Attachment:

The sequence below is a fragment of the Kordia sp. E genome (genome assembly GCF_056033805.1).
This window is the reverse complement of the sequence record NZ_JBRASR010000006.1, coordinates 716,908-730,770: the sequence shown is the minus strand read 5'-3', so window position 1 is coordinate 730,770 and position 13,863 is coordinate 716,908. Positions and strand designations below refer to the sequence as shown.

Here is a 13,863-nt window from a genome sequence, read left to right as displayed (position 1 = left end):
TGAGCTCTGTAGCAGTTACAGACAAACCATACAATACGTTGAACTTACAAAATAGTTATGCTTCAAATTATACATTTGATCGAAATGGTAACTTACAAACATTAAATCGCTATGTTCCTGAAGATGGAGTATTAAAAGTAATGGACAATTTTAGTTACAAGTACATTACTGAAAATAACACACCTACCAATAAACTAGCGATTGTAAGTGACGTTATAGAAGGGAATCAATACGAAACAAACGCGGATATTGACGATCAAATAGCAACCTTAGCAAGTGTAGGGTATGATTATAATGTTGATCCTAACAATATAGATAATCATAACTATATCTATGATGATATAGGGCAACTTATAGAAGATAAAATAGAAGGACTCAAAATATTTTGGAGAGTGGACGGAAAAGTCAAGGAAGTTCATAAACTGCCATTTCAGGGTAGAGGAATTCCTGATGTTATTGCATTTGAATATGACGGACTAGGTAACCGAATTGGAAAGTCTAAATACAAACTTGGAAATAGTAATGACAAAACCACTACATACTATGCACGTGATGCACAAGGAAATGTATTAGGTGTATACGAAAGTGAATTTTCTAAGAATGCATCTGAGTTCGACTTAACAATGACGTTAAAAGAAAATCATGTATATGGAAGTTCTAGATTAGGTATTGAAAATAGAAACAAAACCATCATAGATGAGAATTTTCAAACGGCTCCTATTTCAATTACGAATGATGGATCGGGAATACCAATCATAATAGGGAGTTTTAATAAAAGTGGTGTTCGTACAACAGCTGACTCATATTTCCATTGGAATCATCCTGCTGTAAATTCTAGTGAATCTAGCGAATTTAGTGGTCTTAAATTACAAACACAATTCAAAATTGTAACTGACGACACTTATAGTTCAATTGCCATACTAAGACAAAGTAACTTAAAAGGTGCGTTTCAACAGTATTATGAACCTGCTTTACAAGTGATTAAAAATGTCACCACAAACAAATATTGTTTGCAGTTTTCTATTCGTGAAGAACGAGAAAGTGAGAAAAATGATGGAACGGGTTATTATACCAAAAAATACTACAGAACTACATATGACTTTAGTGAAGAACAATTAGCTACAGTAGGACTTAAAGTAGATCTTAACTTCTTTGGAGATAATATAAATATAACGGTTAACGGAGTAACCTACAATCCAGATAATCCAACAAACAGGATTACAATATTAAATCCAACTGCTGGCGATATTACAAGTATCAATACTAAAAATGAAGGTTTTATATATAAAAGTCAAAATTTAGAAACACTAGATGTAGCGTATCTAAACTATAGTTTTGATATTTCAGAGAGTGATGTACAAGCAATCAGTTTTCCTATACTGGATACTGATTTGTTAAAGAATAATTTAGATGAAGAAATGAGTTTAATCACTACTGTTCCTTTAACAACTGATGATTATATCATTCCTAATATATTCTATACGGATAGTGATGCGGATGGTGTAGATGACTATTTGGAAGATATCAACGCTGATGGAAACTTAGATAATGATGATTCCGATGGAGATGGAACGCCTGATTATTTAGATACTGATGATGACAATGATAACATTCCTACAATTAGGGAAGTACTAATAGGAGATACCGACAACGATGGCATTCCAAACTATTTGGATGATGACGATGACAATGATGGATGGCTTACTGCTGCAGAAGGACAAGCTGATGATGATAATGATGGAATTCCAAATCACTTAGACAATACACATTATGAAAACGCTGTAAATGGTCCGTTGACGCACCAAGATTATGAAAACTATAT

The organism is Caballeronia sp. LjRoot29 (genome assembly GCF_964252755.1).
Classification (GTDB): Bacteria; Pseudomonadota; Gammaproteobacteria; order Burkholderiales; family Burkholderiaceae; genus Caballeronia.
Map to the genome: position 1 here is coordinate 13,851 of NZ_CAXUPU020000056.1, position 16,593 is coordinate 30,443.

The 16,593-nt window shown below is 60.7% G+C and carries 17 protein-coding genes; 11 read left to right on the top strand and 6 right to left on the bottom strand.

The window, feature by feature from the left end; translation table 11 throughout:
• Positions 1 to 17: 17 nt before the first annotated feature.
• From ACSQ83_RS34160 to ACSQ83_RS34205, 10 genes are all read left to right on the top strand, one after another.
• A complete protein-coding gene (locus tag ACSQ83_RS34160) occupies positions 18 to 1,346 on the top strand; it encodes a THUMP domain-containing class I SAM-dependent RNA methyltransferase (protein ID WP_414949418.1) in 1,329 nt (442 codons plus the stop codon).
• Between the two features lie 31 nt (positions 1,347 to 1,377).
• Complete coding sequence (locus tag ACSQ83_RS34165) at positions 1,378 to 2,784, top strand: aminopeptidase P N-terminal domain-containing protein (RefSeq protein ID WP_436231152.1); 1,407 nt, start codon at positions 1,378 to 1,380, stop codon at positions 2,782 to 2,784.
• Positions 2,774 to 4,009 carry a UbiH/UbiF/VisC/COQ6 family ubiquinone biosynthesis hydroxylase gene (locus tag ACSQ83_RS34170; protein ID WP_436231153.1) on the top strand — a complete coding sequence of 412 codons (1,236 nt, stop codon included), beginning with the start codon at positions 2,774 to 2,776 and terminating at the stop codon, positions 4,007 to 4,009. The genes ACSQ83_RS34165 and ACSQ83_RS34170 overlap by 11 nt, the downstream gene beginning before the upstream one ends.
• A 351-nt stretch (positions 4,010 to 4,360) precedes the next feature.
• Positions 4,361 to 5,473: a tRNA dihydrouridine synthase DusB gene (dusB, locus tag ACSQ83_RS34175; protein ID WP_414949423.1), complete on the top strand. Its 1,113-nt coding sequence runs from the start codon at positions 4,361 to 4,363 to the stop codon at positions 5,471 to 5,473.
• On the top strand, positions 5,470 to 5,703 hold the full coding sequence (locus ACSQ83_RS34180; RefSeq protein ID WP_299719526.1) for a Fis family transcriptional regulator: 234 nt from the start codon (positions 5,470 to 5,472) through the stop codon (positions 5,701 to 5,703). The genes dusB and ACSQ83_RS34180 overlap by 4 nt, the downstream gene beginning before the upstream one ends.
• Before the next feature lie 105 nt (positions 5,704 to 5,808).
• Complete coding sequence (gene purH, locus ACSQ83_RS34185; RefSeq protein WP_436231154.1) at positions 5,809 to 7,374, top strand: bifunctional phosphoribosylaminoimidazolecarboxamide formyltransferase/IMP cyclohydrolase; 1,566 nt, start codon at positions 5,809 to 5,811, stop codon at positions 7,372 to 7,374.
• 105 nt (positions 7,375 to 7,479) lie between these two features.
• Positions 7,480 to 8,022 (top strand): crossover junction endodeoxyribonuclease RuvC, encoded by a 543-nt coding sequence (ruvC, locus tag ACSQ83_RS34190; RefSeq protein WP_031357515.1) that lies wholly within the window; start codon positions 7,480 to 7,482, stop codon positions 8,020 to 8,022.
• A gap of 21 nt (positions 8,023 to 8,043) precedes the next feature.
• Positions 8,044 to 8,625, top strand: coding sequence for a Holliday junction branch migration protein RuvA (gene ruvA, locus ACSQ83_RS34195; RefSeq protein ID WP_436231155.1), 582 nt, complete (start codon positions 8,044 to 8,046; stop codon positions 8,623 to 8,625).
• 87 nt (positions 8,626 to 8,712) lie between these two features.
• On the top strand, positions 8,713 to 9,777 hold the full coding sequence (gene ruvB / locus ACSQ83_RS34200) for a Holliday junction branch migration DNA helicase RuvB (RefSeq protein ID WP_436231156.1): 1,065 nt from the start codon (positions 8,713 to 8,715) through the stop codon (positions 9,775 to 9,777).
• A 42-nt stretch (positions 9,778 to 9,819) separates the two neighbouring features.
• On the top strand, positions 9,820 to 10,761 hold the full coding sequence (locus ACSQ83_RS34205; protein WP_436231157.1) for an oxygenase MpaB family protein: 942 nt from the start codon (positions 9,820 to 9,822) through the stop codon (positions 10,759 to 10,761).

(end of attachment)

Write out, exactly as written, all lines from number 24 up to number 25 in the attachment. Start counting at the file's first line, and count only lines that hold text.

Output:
• Positions 8,044 to 8,625, top strand: coding sequence for a Holliday junction branch migration protein RuvA (gene ruvA, locus ACSQ83_RS34195; RefSeq protein ID WP_436231155.1), 582 nt, complete (start codon positions 8,044 to 8,046; stop codon positions 8,623 to 8,625).
• 87 nt (positions 8,626 to 8,712) lie between these two features.